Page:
How Long Is Prosciutto Typically Aged For?

Prosciutto on cheese and cracker
Prosciutto on cheese and cracker - Lauripatterson/Getty Images

If you're ever in Italy and decide to ask for some prosciutto from the source, you may not get exactly what you expect. In Italian, prosciutto is the catch-all term for ham, not necessarily the savory and thinly sliced meat you're used to seeing. What you're looking for is prosciutto crudo, and no one does it better than where the delicious pork product came from.

Hailing from Italy long ago, prosciutto crudo stands apart as one of the most delectable tastes known to man because of how much time is devoted to turning the hind leg of a pig into a salty delicacy. The aging process, in particular, has no equal. Salted to perfection, prosciutto can take anywhere from 14 to 36 months to reach maturation. And if you think that is a long time to devote to anything, just ask any painter or novelist how long is too long to devote to your art. The final product should be enough to convert anyone to support such an endeavor. Whether eating it on its own or using it to make Ina Garten's turkey meatballs, prosciutto is the perfect final touch for any occasion.

Read more: 11 Things You Didn't Know You Should Be Doing With Bacon

The Prosciutto Curing Process

Knife slicing prosciutto
Knife slicing prosciutto - Alle12/Getty Images

Aging the protein is just one part of the process that makes this meat treat so tasty. Butchers have an entire routine that contributes to the success of prosciutto. It all starts in Italy with the selection of high-quality pork legs. Then comes the critical curing process necessary to make the meat safe to consume.

We all know that, while technically raw, prosciutto is safe to eat, but how exactly does that work? Few select foods fall into the category of safe to eat. Sushi or smoked meats are some of the more popular raw fare, but other foods don't have the same leeway. Curing the pork is extremely important to ensure food is safe to eat. The process starts before the meat is even butchered. Pigs are specifically bred to become prosciutto in Italian provinces. Producers cure the meat by salting it, which draws out excess blood and moisture. Salt is the main component that stops any harmful elements from arising. Meat goes bad because of bacteria growth, and salt helps prevent that from occurring. So even though the meat is raw, it results in an irresistible pork product. After the months-long aging process concludes and the meat has finished curing, it is time to slice. Prosciutto should be sliced so paper thin that you can see through it. Then, the delectable morsel is ready for whatever innovative dishes at-home cooks see fit.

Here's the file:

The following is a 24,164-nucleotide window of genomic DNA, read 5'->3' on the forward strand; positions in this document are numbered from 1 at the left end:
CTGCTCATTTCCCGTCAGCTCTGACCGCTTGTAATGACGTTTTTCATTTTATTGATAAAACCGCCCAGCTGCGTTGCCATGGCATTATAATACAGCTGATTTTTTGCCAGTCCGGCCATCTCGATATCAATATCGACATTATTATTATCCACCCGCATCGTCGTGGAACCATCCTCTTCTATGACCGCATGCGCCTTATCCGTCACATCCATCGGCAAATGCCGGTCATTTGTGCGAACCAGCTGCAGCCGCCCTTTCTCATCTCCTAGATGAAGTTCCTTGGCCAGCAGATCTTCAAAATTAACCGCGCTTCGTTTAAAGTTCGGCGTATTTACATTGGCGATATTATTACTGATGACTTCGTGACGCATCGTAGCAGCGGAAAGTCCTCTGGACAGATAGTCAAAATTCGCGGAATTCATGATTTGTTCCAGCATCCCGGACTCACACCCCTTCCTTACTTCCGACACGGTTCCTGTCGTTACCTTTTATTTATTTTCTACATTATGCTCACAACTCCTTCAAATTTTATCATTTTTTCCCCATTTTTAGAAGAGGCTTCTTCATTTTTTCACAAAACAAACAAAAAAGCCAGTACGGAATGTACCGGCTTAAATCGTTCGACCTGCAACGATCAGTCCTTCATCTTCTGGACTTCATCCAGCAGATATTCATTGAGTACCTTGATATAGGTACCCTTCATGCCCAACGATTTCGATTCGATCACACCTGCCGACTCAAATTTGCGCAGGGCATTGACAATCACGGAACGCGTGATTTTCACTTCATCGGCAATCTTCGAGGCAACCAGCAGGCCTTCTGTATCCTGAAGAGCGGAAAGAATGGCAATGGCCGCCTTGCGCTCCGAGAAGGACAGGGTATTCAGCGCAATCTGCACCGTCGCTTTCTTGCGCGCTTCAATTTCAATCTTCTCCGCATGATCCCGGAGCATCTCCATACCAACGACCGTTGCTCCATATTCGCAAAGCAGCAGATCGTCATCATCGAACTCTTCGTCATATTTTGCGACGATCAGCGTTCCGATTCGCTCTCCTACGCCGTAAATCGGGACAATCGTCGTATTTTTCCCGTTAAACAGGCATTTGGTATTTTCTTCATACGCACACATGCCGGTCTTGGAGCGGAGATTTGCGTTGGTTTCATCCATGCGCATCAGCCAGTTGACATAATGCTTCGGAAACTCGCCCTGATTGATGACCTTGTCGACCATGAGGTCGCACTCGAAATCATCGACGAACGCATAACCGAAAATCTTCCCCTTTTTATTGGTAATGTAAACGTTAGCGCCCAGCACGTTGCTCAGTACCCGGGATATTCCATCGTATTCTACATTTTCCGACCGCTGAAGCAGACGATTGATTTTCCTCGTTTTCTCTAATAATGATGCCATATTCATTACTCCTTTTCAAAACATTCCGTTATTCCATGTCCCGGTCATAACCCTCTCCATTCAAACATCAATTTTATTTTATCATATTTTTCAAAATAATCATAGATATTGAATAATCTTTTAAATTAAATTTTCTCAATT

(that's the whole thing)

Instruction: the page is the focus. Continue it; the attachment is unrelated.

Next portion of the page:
The Secret Ingredient To Making Prosciutto

pork legs hanging
pork legs hanging - Edoardo Fornaciari/Getty Images

If you are on an elevated pork kick and want to dabble in curing meat yourself, there is a downside. Making prosciutto isn't just about the specific steps of aging and curing. The melt-in-your-mouth salty ham doesn't depend on how to make prosciutto but where; a specific step cannot be overlooked during the production phase. The salting process includes physically salting the meat and allowing the ocean breeze to flavor the pork.

San Daniele del Friuli is one of the Italian towns that produces prosciutto. There, producers keep the windows open in a temperature-controlled room so the mountain air from the outside also seasons the meat. Prosciutto di Parma is another respected brand that seasons its meat with the breezes from Parma, Italy. There is, of course, the American stuff that will do in a pinch. Grocery stores can sell prosciutto that has been cured and sliced in places other than Italy. But these are experts in the field, and there is nothing like the local stuff.

Read the original article on Daily Meal.